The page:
be converted into questions of fair termination—termination proving were
certain non-terminating executions
are deemed unfair via given fairness
constraints, and thus ignored. Current tools, in fact, either perform this
reduction, or simply require the user to
express liveness constraints directly as
the set of fairness constraints. 12, 29 Neither approach is optimal: the reduction from liveness to fairness is inefficient in the size of the conversion, and
fairness constraints are difficult for
humans to understand when used directly. An avenue for future work would
be to directly prove liveness properties,
perhaps as an adaption of existing termination proving techniques.
Dynamic analysis and crash dumps
for liveness bugs. In this article we have
focused only on static, or compile-time,
proof techniques rather than techniques for diagnosing divergence during execution. Some effort has been
placed into the area of automatically
detecting deadlock during execution
time. With new developments in the
area of program termination proving
we might find that automatic methods
of discovering livelock could also now
be possible. Temporary modifications
to scheduling, or other techniques,
might also be employed to help programs not diverge even in cases where
they do not guarantee termination or
other liveness properties. Some preliminary work has begun to emerge
in this area (see Jula et al. 23) but more
work is needed.
Scalability, performance, and precision. Scalability to large and complex
programs is currently a problem for
modern termination provers—
current techniques are known, at best, to
scale to simple systems code of 30,000
lines of code. Another problem we face
is one of precision. Some small programs currently cannot be proved terminating with existing tools. Turing’s
undecidability result, of course, states
that this will always be true, but this
does preclude us from improving precision for various classes of programs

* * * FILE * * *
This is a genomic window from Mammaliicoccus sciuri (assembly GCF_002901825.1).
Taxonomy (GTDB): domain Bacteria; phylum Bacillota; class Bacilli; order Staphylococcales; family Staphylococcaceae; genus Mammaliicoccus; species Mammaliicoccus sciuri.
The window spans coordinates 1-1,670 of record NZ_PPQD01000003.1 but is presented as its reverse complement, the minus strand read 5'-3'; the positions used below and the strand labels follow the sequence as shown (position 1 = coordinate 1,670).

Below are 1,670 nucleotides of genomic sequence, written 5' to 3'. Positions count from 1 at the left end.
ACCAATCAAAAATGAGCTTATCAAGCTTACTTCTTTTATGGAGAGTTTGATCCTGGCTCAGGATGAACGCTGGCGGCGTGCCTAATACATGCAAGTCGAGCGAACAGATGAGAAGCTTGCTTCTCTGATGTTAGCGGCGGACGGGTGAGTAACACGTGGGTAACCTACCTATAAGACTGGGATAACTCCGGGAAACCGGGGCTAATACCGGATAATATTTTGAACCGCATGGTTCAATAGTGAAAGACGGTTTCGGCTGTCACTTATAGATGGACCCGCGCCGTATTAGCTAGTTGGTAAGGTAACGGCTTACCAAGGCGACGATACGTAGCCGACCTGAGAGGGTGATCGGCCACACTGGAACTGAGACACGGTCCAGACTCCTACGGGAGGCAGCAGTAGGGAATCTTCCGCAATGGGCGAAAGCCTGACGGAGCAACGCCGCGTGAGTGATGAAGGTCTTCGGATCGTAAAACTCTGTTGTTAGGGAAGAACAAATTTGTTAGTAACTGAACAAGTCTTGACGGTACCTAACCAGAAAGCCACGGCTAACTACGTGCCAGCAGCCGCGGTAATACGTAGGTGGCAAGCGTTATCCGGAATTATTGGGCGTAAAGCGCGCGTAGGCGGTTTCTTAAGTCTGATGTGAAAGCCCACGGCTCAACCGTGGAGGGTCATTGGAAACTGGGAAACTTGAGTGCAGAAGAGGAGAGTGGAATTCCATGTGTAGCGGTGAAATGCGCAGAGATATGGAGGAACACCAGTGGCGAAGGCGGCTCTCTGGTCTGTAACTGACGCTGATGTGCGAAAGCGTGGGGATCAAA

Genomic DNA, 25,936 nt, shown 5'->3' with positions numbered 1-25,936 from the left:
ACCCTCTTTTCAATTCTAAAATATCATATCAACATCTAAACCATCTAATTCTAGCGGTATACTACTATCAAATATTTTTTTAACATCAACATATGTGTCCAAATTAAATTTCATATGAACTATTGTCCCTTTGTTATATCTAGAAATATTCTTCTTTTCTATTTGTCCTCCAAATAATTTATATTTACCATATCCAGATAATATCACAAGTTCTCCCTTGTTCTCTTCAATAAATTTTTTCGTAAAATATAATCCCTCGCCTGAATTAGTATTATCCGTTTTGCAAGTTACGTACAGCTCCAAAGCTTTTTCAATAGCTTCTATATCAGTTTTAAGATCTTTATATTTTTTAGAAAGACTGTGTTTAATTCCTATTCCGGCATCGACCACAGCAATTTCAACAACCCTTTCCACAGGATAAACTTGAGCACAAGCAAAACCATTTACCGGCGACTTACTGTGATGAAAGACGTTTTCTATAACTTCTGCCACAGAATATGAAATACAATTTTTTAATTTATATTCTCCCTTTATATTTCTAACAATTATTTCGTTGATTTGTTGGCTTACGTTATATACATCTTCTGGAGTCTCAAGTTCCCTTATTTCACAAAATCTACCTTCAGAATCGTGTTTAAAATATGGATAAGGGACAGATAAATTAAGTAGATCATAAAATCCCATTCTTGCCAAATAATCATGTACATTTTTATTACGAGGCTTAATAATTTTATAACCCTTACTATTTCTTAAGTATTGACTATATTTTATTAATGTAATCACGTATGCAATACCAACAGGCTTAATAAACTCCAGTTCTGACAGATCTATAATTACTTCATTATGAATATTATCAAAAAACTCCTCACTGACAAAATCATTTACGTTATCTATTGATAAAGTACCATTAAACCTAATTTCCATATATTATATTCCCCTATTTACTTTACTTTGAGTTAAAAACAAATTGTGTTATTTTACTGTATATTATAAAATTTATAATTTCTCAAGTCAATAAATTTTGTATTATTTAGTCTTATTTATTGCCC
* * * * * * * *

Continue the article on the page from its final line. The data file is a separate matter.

and concrete examples. The most famous example is that of the Collatz’
problem, which amounts to proving
the termination or non-termination
of the program in Figure 11. Currently
no proof of this program’s termination
behavior is known.
This article has surveyed recent advances in program termination proving techniques for sequential programs, and pointed toward ongoing
work and potential areas for future
development. The hope of many tool
builders in this area is that the current
and future termination proving techniques will become generally available for developers wishing to directly
prove termination or liveness. We also
hope that termination-related applications—such as detecting livelock at
runtime or Wang’s tiling problem—
will also benefit from these advances.
The authors would like to thank Lucas Bourdeaux, Abigail See, Tim Harris, Ralf Herbrich, Peter O’Hearn, and
Hongseok Yang for their reading of
early drafts of this article and suggestions for improvement.
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Byron Cook is a Principal researcher at Microsoft’s
research laboratory at Cambridge university, and a
professor of computer science at Queen Mary, university
of london, england.
Andreas Podelski is a professor of computer science at
the university of Freiburg, Germany.
Andrey Rybalchenko is a professor of computer science
at the Technische universität München, Germany.